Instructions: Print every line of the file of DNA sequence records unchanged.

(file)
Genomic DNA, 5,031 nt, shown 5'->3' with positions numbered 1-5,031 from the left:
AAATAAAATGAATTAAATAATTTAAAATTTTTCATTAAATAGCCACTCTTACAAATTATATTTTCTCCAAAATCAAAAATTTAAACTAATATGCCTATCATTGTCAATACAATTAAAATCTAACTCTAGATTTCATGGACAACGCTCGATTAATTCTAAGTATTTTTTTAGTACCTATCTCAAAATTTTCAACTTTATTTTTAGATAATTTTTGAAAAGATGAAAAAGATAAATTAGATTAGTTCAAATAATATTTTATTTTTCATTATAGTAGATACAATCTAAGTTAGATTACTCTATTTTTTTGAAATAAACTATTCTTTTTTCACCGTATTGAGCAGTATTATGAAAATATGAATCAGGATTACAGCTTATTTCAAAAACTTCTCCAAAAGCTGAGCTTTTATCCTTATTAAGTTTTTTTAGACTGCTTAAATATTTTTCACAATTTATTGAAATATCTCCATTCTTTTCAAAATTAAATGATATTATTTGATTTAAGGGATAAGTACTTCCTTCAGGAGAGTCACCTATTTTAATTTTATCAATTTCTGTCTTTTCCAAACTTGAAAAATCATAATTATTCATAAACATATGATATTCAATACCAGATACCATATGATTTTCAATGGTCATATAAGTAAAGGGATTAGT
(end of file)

Genomic DNA, 5,031 nt, shown 5'->3' with positions numbered 1-5,031 from the left:
AAATAAAATGAATTAAATAATTTAAAATTTTTCATTAAATAGCCACTCTTACAAATTATATTTTCTCCAAAATCAAAAATTTAAACTAATATGCCTATCATTGTCAATACAATTAAAATCTAACTCTAGATTTCATGGACAACGCTCGATTAATTCTAAGTATTTTTTTAGTACCTATCTCAAAATTTTCAACTTTATTTTTAGATAATTTTTGAAAAGATGAAAAAGATAAATTAGATTAGTTCAAATAATATTTTATTTTTCATTATAGTAGATACAATCTAAGTTAGATTACTCTATTTTTTTGAAATAAACTATTCTTTTTTCACCGTATTGAGCAGTATTATGAAAATATGAATCAGGATTACAGCTTATTTCAAAAACTTCTCCAAAAGCTGAGCTTTTATCCTTATTAAGTTTTTTTAGACTGCTTAAATATTTTTCACAATTTATTGAAATATCTCCATTCTTTTCAAAATTAAATGATATTATTTGATTTAAGGGATAAGTACTTCCTTCAGGAGAGTCACCTATTTTAATTTTATCAATTTCTGTCTTTTCCAAACTTGAAAAATCATAATTATTCATAAACATATGATATTCAATACCAGATACCATATGATTTTCAATGGTCATATAAGTAAAGGGATTAGT